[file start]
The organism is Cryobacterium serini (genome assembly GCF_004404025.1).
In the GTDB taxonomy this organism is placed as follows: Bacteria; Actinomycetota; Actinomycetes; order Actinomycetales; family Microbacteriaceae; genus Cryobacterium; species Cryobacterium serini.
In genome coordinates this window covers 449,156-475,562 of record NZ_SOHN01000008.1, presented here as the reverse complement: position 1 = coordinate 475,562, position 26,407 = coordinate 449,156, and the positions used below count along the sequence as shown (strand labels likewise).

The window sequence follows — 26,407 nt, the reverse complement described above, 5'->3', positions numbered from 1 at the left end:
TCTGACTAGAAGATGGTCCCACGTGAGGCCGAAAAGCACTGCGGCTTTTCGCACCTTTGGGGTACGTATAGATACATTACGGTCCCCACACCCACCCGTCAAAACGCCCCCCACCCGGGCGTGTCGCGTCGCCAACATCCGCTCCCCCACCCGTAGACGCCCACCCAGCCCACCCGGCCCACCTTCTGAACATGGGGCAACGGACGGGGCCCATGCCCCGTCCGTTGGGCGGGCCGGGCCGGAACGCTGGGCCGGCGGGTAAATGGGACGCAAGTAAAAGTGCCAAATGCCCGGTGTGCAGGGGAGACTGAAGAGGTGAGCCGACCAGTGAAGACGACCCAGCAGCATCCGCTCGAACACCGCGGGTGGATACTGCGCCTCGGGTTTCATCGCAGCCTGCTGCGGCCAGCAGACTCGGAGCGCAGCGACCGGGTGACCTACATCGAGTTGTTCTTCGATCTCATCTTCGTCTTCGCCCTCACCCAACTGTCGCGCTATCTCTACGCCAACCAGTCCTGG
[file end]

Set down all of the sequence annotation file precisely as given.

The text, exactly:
The organism is Cryobacterium serini (genome assembly GCF_004404025.1).
In the GTDB taxonomy this organism is placed as follows: Bacteria; Actinomycetota; Actinomycetes; order Actinomycetales; family Microbacteriaceae; genus Cryobacterium; species Cryobacterium serini.
In genome coordinates this window covers 449,156-475,562 of record NZ_SOHN01000008.1, presented here as the reverse complement: position 1 = coordinate 475,562, position 26,407 = coordinate 449,156, and the positions used below count along the sequence as shown (strand labels likewise).

The window sequence follows — 26,407 nt, the reverse complement described above, 5'->3', positions numbered from 1 at the left end:
TCTGACTAGAAGATGGTCCCACGTGAGGCCGAAAAGCACTGCGGCTTTTCGCACCTTTGGGGTACGTATAGATACATTACGGTCCCCACACCCACCCGTCAAAACGCCCCCCACCCGGGCGTGTCGCGTCGCCAACATCCGCTCCCCCACCCGTAGACGCCCACCCAGCCCACCCGGCCCACCTTCTGAACATGGGGCAACGGACGGGGCCCATGCCCCGTCCGTTGGGCGGGCCGGGCCGGAACGCTGGGCCGGCGGGTAAATGGGACGCAAGTAAAAGTGCCAAATGCCCGGTGTGCAGGGGAGACTGAAGAGGTGAGCCGACCAGTGAAGACGACCCAGCAGCATCCGCTCGAACACCGCGGGTGGATACTGCGCCTCGGGTTTCATCGCAGCCTGCTGCGGCCAGCAGACTCGGAGCGCAGCGACCGGGTGACCTACATCGAGTTGTTCTTCGATCTCATCTTCGTCTTCGCCCTCACCCAACTGTCGCGCTATCTCTACGCCAACCAGTCCTGG